Grand marshals hope Coarsegold Rodeo lives forever

mvoorhis@sierrastar.comApril 29, 2014 

Because they were such a huge part of the Coarsegold Rodeo in the late 1980s and early 90s, the Sack family have been selected as Grand Marshals for the 62nd rodeo, to be held May 2-4 at Bohna Arena.

"Katrina and Jana Sack, along with their brother, Tom, have been a part of the rodeo for as long as I can remember," Pat Strimling, Coarsegold Rodeo Association treasurer said. "I've been involved since 1988, and they were part of it back then and continue to be the face of the rodeo today."

Katrina Sack-Templeton, 60, Jana Sack, 56, and older brother, Tom Sack, who would have turned 67 this year, moved to Coarsegold in 1986. It was because of their love of horses that they visited friend and ex-race horse trainer, Jerry Dove, of Ontario, who had relocated to the Mountain Area.

"We fell in love with Coarsegold," Jana said. "Our dad bought four parcels and we started Summit Oaks Farm, running a thoroughbred operation."

An integral part of this operation, Tom bred, foaled, raised, broke and provided the early training of many thoroughbred horses, five of which went on to win major races. When their father died in 1999, the operation was liquidated.

"We grew up around horses our entire lives," Katrina said. "We showed horses riding Western-style ... our first introduction to rodeos occurred when we moved here. We were immediately in awe of the bull-riding and bucking horses, and had never seen anything like that before ... we jumped at the chance to become involved."

Subsequently, Jana and Katrina worked the rodeo's royalty competition for 10 years. "We ran all three divisions," Katrina added, "... there were years when 60 girls competed."

Given his background as radio disc jockey in Santa Ana, Tom fell quite easily into the role of co-broadcaster. While Ted Dwyer was the main announcer, Tom announced the Junior Rodeo and Heritage Day — the kick-off for the rodeo — for the busloads of school children who came to watch horse-shoeing, arena demonstrations, or the making of candles in Old West settings.

He and Katrina were also part of the Coarsegold Round-up Association, which hosted the rodeo for years.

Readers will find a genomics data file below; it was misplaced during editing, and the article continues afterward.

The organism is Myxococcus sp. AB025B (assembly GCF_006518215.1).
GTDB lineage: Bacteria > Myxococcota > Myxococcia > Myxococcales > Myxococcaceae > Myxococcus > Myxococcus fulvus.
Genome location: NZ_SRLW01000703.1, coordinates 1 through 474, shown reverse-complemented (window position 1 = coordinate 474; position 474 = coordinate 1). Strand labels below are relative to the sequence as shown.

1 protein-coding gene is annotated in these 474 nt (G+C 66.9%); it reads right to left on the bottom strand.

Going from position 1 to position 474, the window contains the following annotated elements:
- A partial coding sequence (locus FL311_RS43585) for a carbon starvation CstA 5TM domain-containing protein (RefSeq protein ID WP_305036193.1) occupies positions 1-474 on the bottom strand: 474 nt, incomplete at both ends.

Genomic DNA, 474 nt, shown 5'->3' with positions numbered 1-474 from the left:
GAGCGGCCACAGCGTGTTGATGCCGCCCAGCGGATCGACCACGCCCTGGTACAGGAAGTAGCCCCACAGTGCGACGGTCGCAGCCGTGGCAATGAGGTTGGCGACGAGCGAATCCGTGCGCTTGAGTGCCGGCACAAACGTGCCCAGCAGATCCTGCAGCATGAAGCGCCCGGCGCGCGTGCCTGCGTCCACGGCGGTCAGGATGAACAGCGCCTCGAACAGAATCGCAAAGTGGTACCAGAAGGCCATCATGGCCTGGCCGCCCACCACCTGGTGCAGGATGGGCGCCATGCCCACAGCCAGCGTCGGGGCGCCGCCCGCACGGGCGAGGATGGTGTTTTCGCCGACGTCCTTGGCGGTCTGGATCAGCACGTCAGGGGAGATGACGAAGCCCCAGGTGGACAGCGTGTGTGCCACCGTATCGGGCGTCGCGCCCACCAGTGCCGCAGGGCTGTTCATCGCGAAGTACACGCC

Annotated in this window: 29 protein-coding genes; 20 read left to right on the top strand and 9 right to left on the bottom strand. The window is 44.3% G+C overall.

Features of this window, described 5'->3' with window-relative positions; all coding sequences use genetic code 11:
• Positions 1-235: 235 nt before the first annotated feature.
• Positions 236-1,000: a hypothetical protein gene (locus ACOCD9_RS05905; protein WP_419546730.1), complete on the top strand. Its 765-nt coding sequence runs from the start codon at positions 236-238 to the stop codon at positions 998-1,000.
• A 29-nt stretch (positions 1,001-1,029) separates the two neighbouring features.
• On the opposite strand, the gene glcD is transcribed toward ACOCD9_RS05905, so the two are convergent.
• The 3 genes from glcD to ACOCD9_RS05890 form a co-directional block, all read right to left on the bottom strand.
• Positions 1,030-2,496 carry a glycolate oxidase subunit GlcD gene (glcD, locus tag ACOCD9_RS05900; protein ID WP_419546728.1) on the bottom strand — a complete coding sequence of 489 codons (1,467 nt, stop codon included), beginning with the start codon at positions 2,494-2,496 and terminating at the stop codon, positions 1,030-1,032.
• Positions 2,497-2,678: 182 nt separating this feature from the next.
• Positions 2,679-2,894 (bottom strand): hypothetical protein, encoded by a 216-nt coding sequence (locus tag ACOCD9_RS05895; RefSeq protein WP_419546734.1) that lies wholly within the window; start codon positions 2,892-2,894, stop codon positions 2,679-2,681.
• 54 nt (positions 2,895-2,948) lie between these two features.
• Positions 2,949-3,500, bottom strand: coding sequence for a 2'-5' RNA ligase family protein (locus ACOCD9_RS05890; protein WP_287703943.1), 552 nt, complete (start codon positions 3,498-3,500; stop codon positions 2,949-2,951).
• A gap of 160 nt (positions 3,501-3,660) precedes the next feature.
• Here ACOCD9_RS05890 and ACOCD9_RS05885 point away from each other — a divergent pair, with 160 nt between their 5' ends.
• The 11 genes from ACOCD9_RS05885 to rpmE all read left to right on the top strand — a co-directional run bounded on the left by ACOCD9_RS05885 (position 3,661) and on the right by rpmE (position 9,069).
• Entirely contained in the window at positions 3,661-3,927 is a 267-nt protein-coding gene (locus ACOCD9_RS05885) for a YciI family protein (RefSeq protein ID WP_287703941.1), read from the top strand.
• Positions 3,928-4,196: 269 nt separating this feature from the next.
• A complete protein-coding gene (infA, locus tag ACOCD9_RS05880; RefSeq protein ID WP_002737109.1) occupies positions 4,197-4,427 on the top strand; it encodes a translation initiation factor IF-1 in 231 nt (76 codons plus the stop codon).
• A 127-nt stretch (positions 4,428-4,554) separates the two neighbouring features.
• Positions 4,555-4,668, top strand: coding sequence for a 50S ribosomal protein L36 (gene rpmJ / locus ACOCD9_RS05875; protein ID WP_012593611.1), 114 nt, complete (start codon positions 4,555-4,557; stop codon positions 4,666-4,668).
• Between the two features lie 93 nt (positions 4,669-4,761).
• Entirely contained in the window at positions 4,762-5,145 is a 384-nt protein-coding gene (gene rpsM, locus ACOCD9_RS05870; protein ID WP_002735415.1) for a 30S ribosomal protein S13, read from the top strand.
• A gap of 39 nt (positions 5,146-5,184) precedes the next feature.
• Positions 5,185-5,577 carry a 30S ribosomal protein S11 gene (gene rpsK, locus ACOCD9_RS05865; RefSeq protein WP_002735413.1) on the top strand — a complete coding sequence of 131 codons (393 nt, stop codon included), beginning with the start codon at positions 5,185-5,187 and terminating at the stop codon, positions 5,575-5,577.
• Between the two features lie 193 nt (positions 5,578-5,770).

Tom was so integrated with Bohna Arena that the Junior Rodeo (which no longer exists) was renamed The Tom Sack Junior Memorial Rodeo following his death in 1995. Tom died from the same disease as his mother — Lupus Erythematosis, where the immune system fails to recognize itself and so, the body begins to destroy itself.

Prior to his death, Tom often commented that his time in Coarsegold were the happiest years of his life, and there are those who believe that this happiness prolonged that life just a bit.

"My brother loved that rodeo more than anything," Katrina emphasized. "If he were alive today, he would still want to be part of it. I'm honored to be selected and pleased my brother will receive recognition, even though he's no longer with us."

"It's an honor to be recognized because we were such a big part of the rodeo," Jana added. "What Katrina and I enjoyed most was coordinating the royalty competitions. And what Tom looked forward to most was announcing the events and rodeo every year."

From 1995 to 2004, Katrina owned and operated Sierra Saddlery in Oakhurst; she also showed reined cowhorses. Jana helped her out in the business, and worked in a variety of other area jobs. Now both Katrina and Jana work at The Pines in Bass Lake — Jana in banquets for two years; Katrina for the Pines Market for five, and as the manager for the past year.

"In the 90s, rodeos were a big thing — the 1980s movie Urban Cowboy brought them into the limelight and John Travolta made line dancing popular, but the economy has taken its toll," Katrina explained. "There were horses everywhere back then, many living in backyards. A bale of hay was less than $5, now it's $20. It didn't matter what queen contestants wore. Now they have to purchase fancy and pricey outfits to compete."

According to Jana, many things were different back then. The freeway stopped where Bullard is in Fresno. From there, it was a two-lane road, with the first stop sign located at Road 426 (Crane Valley Road) in Oakhurst. Buck and Laura Akers ran Buck's Saddle Shop, selling saddles to far-away destinations like Germany; after the rodeo, everyone would head for The Nugget (where Alfonsos is now); and the 'Welcome to Coarsegold' sign read 1,635.

What hasn't changed is the Sacks affection for the area or the rodeo.

"We love it here," Katrina said, "and this is still the best little hometown rodeo around. There just aren't many rodeos like this any more ... I hope it goes on forever."

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